Thursday, 24 March 2011

The Boat that Guy Built - episode 4

The Boat that Guy Built 
Episode 4
March 2011

OK, there seems to be a view that I am dissing this programme, and that I really don't like it. This is well wide of the mark - its quite a charming series which totally  engages with the schoolboy scientist within. If I really found it annoying I wouldn't watch each week.

Mind  you, I still think there could be more about canals, but that clearly isn't going to happen so I will stop banging on about it.

Written as I watch:

So, tonight is on the theme of food - a subject which is close to my heart. First its make a can of baked beans, then make some cutlery and finally bake some bread and toast it in a 1st generation toaster. Lots of interest there.

Baked bean can
Baked beans in a can - how hard can that be? Well actually - very hard. Take a sheet of very thin iron in a Cannock "tinnery", do some magic with acid and water and then dip it in super heated and super expensive tin (£50k a drum). Cut out a top and a bottom, hammer the edges over and then solder the joints up. Its a slow job and 200 years ago a factory could produce maybe 60 per day, compared to 2,000 a minute today. Cans used to be a luxury item when they were invented in 1824.

Making the can, with its hole in the lid, was interesting but getting the beans in was pure slapstick. There was no way the beans were going down the funnel and in the  end they resorted to the time honored approach of stuffing them in with their fingers.

A quick shift up to Sheffield, cradle of UK cutlery manufacture - an area which used to make 97% of all the UK's cutlery. But wait a minute - did you know that to be cutlery the item has to "cut" so forks and knives are in but spoons are out. I never knew that.
Along the way they examined a spoon press and we saw a tiny reproduction of the Lords Prayer on a  pendant - a testimony to both Gods faithfulness and the quality of the Sheffield press setters.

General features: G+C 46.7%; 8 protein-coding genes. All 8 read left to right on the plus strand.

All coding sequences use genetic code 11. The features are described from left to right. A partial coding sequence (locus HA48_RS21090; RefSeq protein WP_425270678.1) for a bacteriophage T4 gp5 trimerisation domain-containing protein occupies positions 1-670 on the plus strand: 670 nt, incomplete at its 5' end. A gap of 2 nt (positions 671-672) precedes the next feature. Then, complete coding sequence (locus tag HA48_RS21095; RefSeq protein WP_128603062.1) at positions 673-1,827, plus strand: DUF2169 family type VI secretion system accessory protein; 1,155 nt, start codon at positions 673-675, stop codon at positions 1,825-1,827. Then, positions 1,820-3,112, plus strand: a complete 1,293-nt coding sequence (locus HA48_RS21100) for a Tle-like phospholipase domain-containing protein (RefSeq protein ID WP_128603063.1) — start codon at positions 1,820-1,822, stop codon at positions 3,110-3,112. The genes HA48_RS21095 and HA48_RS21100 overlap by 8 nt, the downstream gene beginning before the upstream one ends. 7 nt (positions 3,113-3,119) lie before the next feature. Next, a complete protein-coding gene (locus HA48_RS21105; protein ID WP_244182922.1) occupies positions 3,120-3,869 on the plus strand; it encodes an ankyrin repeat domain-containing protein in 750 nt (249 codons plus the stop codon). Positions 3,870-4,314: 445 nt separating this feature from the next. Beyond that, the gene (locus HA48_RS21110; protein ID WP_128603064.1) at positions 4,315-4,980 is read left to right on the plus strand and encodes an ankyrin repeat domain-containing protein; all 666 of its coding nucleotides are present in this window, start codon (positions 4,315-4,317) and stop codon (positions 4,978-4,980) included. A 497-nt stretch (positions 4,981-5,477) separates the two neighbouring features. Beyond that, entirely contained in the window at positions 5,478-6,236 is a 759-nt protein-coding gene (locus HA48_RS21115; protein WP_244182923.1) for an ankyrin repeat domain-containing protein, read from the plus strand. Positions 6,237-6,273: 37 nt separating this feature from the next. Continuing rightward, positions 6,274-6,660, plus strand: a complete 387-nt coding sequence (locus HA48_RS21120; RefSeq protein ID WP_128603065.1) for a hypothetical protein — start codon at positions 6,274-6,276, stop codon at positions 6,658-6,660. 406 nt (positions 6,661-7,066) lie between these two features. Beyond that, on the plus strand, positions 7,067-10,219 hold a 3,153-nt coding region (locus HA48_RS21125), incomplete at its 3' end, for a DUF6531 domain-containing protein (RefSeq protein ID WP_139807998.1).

The end result was impressive by any standard. I would be very proud of what Guy produced. Good on you mate.

Now this was a sort of a two part challenge. Guy was off to the Hovis factory where we learned about the hand mixing of wheat, water and yeast - oh and also the importance of washing your hands which probably isn't one of Guys strong points. I was particularly taken with the sight of the yeast being killed and reduced to a liquid by the addition of salt. Is there such a thing as the yeast protection league out there. 

My grandfather used to grow a yeast plant to supply his manufacture of ginger beer. Now Thomas W Cooke was a tee total man but with an inventive streak, and he loved making his ginger beer - and supplying me with a steady supply. What he didn't seem to realise (and my father found very funny) was that it had a super high alcohol content - on a par with the stongest beer. So there I was, an innocent little school boy downing half pints of a stong brew given to be by a very devout local preacher!

The bread looked excellent - as good as the stuff my mother used to bake. But of course, as a child I didn't appreciate it. It was so unfair - why couldn't I have plastic white shop bought like all my mates.  

And as for the toaster, Mave showed how to generate a stunning 10 milliwatts by turning a copper disc within a magnet. It wouldn't solve Japan's power crisis but it would be a whole lot safer. Then onto a rebuilt "Eclipse" toaster, manufactured by Crompton. I loved to see the bread cut with a tenon saw - I must try that at home one day, Belle would do her fruit!

The end result:

Beans - absolutely terrible but it was a cooking problem, not an issue with the tin.
Cutlery - a masterpiece of craftsmanship
Bread - superb
Toaster - well, it worked after a fashion

All in all - wern't those industrial revolution boyo's a bunch of clever chappies!

See - I can do a positive review.......


Nick said...

I think the problem with the beans, apart from not being cooked was the amount of salt...never seen anything like it

Halfie said...

Another great review, Andy. If you watch these programmes just as pure entertainment then few will be disappointed - and there are the occasional nuggets of engineering thrown in. I have a horrible feeling the salt pouring was for the camera's benefit - surely no-one could seriously have done that.

I think forks were also excluded from the term "cutlery", by the way.

Interestingly all four progs so far are still available on iPlayer.